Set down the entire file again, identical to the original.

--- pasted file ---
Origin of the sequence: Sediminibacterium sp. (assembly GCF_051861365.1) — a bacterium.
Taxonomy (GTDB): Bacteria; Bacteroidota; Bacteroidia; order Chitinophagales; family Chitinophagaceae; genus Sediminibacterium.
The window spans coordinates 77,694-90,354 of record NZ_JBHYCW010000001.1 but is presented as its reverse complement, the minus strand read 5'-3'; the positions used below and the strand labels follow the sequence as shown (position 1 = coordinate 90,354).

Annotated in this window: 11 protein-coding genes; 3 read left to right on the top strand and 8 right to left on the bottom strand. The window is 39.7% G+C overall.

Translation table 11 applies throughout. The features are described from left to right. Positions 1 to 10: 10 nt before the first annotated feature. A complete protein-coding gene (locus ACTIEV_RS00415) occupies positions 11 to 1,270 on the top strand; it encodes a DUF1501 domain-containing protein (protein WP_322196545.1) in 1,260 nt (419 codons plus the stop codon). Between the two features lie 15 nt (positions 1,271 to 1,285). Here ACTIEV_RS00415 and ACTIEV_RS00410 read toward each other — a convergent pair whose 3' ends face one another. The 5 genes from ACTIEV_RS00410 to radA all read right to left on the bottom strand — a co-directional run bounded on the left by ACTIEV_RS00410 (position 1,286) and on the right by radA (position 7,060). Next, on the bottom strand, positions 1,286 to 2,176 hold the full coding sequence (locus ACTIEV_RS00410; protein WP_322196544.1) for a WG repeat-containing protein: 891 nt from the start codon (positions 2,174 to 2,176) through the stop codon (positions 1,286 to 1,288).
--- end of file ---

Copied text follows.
Origin of the sequence: Sediminibacterium sp. (assembly GCF_051861365.1) — a bacterium.
Taxonomy (GTDB): Bacteria; Bacteroidota; Bacteroidia; order Chitinophagales; family Chitinophagaceae; genus Sediminibacterium.
The window spans coordinates 77,694-90,354 of record NZ_JBHYCW010000001.1 but is presented as its reverse complement, the minus strand read 5'-3'; the positions used below and the strand labels follow the sequence as shown (position 1 = coordinate 90,354).

Annotated in this window: 11 protein-coding genes; 3 read left to right on the top strand and 8 right to left on the bottom strand. The window is 39.7% G+C overall.

Translation table 11 applies throughout. The features are described from left to right. Positions 1 to 10: 10 nt before the first annotated feature. A complete protein-coding gene (locus ACTIEV_RS00415) occupies positions 11 to 1,270 on the top strand; it encodes a DUF1501 domain-containing protein (protein WP_322196545.1) in 1,260 nt (419 codons plus the stop codon). Between the two features lie 15 nt (positions 1,271 to 1,285). Here ACTIEV_RS00415 and ACTIEV_RS00410 read toward each other — a convergent pair whose 3' ends face one another. The 5 genes from ACTIEV_RS00410 to radA all read right to left on the bottom strand — a co-directional run bounded on the left by ACTIEV_RS00410 (position 1,286) and on the right by radA (position 7,060). Next, on the bottom strand, positions 1,286 to 2,176 hold the full coding sequence (locus ACTIEV_RS00410; protein WP_322196544.1) for a WG repeat-containing protein: 891 nt from the start codon (positions 2,174 to 2,176) through the stop codon (positions 1,286 to 1,288).